Do yourself a favor and notice how many hours per day you sit without getting up, including your marathon of watching your favorite television shows, sitting at your desk at work, or getting caught up in that book you’re reading for hours at a time. If you are sitting for longer than 3 hours at a time, change it! If in fact you can’t help how many hours you have to sit at work, do two things: 1) get up and walk around once every hour or two; and 2) know that it is even more important for you to get in regular physical activity in order to offset the damage to your health done by sitting.
Remember: you should be reducing your time spent sitting per day in addition to getting regular vigorous physical activity each week.
* Alpa V. Patel; Leslie Bernstein; Anusila Deka; Heather Spencer Feigelson; Peter T. Campbell; Susan M. Gapstur; Graham A. Colditz; Michael J. Thun. Posted: 09/14/2010; American Journal of Epidemiology. 2010;172(4):419-429. © 2010 Oxford University Press.
** “MET-hours” is a measurement of how vigorous physical activity is over a certain period of time.
For many years I was having trouble both getting to sleep and staying asleep. Even though I am a doctor, I have a problem taking medications. So, I thought I would try hypnosis. My only experience with it at the time was watching hypnotists perform at my friend’s sweet sixteen parties. I wasn’t impressed.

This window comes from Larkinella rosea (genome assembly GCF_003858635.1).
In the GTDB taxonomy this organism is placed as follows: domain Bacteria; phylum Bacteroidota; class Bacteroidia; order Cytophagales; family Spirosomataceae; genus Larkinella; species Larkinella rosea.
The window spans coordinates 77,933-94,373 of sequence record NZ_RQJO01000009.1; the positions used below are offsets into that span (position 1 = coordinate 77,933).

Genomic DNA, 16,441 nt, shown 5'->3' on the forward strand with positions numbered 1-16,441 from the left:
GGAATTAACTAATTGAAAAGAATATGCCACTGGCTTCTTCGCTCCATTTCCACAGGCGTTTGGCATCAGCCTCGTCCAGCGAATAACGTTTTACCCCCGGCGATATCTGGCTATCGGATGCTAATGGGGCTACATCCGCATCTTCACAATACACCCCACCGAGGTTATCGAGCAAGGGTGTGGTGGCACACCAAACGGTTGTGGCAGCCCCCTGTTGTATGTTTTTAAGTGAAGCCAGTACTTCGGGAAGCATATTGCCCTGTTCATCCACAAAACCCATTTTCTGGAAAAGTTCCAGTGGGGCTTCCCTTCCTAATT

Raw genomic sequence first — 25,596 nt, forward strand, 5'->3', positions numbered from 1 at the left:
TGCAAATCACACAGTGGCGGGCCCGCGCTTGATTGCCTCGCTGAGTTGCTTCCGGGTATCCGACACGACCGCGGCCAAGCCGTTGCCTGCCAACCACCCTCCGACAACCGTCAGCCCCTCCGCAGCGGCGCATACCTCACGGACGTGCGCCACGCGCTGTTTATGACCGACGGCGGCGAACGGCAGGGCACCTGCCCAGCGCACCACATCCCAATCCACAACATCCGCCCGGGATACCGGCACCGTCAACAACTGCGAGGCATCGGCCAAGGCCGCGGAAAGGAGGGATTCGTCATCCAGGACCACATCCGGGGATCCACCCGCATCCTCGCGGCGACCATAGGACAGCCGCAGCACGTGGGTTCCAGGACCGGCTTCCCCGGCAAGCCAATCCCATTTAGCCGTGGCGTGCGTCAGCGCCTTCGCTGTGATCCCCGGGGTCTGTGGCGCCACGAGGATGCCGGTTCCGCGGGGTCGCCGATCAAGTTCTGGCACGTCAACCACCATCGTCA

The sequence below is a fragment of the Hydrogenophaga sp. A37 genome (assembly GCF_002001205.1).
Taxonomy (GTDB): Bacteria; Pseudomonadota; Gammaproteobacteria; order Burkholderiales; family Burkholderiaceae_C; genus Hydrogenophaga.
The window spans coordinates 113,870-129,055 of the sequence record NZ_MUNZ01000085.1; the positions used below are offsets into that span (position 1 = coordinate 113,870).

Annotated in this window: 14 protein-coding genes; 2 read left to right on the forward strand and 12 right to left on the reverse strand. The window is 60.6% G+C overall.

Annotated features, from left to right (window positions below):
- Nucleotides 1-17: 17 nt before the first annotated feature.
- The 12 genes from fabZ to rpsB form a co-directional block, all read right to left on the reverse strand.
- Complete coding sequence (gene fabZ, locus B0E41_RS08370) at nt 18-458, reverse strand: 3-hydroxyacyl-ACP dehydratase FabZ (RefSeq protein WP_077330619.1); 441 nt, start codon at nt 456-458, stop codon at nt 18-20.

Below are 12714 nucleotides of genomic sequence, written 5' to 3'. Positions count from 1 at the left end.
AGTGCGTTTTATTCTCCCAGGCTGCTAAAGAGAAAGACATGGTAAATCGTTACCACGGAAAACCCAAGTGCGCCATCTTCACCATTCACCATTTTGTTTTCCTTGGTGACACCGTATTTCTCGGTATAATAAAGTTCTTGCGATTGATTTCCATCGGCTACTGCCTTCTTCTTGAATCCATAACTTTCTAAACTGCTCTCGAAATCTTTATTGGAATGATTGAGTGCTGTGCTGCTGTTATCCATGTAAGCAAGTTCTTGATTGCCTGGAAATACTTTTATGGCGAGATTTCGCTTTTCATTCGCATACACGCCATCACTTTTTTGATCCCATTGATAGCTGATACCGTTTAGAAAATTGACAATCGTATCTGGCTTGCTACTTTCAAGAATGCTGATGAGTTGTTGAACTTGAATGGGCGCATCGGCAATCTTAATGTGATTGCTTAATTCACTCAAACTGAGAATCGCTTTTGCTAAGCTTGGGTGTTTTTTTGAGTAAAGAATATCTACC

However, as I got older I realized that there are some great hypnotherapists out there and perhaps one of them might be able to help me. I found a wonderful person who taught me the art of self-hypnosis. She made a tape for me that I listened to every night. In the tape she had me visualize myself going down ten steps. With each step I became more relaxed. The steps led to the beach that was calm and peaceful. I walked in the sand and felt the water on my feet and then relaxed in a comfortable lounge chair. At this point, I was asleep.
After listening to the tape several times, I no longer needed it. I could play the scenario in my head. Since that time I have had no problems going to sleep or staying asleep. In fact, I rarely make it down the third step. The funny thing is that despite the fact that it works every time, each time I do it I still have a moment of anxiety thinking that this might be the one time it doesn’t work. But, it does!
In this day and age it would be easy to get a pill to help with sleep. However, using self-hypnosis is self-empowering, safe and the price is right. I highly recommend it.